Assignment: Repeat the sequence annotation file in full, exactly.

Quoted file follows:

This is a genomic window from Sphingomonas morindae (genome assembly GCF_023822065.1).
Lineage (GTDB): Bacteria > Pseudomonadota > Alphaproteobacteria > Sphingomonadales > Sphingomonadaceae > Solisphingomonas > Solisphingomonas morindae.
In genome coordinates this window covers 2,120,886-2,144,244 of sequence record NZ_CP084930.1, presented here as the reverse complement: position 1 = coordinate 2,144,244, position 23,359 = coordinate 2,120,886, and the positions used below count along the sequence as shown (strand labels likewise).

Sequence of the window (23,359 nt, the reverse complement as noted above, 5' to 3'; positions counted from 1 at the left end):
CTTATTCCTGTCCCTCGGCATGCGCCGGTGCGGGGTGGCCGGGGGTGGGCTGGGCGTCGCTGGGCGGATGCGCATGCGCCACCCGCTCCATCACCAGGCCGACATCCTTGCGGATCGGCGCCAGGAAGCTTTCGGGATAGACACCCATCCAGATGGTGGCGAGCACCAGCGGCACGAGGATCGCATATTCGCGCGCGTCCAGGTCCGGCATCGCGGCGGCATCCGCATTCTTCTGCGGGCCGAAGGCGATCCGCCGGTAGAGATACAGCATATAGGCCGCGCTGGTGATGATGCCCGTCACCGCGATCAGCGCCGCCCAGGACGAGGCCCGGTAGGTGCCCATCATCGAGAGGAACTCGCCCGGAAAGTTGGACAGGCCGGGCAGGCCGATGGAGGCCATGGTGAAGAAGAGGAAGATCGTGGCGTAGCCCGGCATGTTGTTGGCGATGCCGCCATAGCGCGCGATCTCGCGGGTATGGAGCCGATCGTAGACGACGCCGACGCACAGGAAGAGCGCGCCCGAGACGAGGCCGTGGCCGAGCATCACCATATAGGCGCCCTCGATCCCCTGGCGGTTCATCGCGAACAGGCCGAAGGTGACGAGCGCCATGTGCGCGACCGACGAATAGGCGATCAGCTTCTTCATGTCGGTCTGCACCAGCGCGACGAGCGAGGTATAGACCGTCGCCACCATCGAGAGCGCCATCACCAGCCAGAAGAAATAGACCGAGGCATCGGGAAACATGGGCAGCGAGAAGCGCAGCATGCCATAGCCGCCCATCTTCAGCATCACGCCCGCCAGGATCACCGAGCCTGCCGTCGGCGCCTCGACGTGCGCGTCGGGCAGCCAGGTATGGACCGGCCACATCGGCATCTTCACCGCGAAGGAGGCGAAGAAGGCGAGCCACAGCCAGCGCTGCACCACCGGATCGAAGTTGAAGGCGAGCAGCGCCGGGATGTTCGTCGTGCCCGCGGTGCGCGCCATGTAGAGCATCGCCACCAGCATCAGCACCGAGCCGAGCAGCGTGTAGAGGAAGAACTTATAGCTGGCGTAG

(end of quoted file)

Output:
This is a genomic window from Sphingomonas morindae (genome assembly GCF_023822065.1).
Lineage (GTDB): Bacteria > Pseudomonadota > Alphaproteobacteria > Sphingomonadales > Sphingomonadaceae > Solisphingomonas > Solisphingomonas morindae.
In genome coordinates this window covers 2,120,886-2,144,244 of sequence record NZ_CP084930.1, presented here as the reverse complement: position 1 = coordinate 2,144,244, position 23,359 = coordinate 2,120,886, and the positions used below count along the sequence as shown (strand labels likewise).

Sequence of the window (23,359 nt, the reverse complement as noted above, 5' to 3'; positions counted from 1 at the left end):
CTTATTCCTGTCCCTCGGCATGCGCCGGTGCGGGGTGGCCGGGGGTGGGCTGGGCGTCGCTGGGCGGATGCGCATGCGCCACCCGCTCCATCACCAGGCCGACATCCTTGCGGATCGGCGCCAGGAAGCTTTCGGGATAGACACCCATCCAGATGGTGGCGAGCACCAGCGGCACGAGGATCGCATATTCGCGCGCGTCCAGGTCCGGCATCGCGGCGGCATCCGCATTCTTCTGCGGGCCGAAGGCGATCCGCCGGTAGAGATACAGCATATAGGCCGCGCTGGTGATGATGCCCGTCACCGCGATCAGCGCCGCCCAGGACGAGGCCCGGTAGGTGCCCATCATCGAGAGGAACTCGCCCGGAAAGTTGGACAGGCCGGGCAGGCCGATGGAGGCCATGGTGAAGAAGAGGAAGATCGTGGCGTAGCCCGGCATGTTGTTGGCGATGCCGCCATAGCGCGCGATCTCGCGGGTATGGAGCCGATCGTAGACGACGCCGACGCACAGGAAGAGCGCGCCCGAGACGAGGCCGTGGCCGAGCATCACCATATAGGCGCCCTCGATCCCCTGGCGGTTCATCGCGAACAGGCCGAAGGTGACGAGCGCCATGTGCGCGACCGACGAATAGGCGATCAGCTTCTTCATGTCGGTCTGCACCAGCGCGACGAGCGAGGTATAGACCGTCGCCACCATCGAGAGCGCCATCACCAGCCAGAAGAAATAGACCGAGGCATCGGGAAACATGGGCAGCGAGAAGCGCAGCATGCCATAGCCGCCCATCTTCAGCATCACGCCCGCCAGGATCACCGAGCCTGCCGTCGGCGCCTCGACGTGCGCGTCGGGCAGCCAGGTATGGACCGGCCACATCGGCATCTTCACCGCGAAGGAGGCGAAGAAGGCGAGCCACAGCCAGCGCTGCACCACCGGATCGAAGTTGAAGGCGAGCAGCGCCGGGATGTTCGTCGTGCCCGCGGTGCGCGCCATGTAGAGCATCGCCACCAGCATCAGCACCGAGCCGAGCAGCGTGTAGAGGAAGAACTTATAGCTGGCGTAG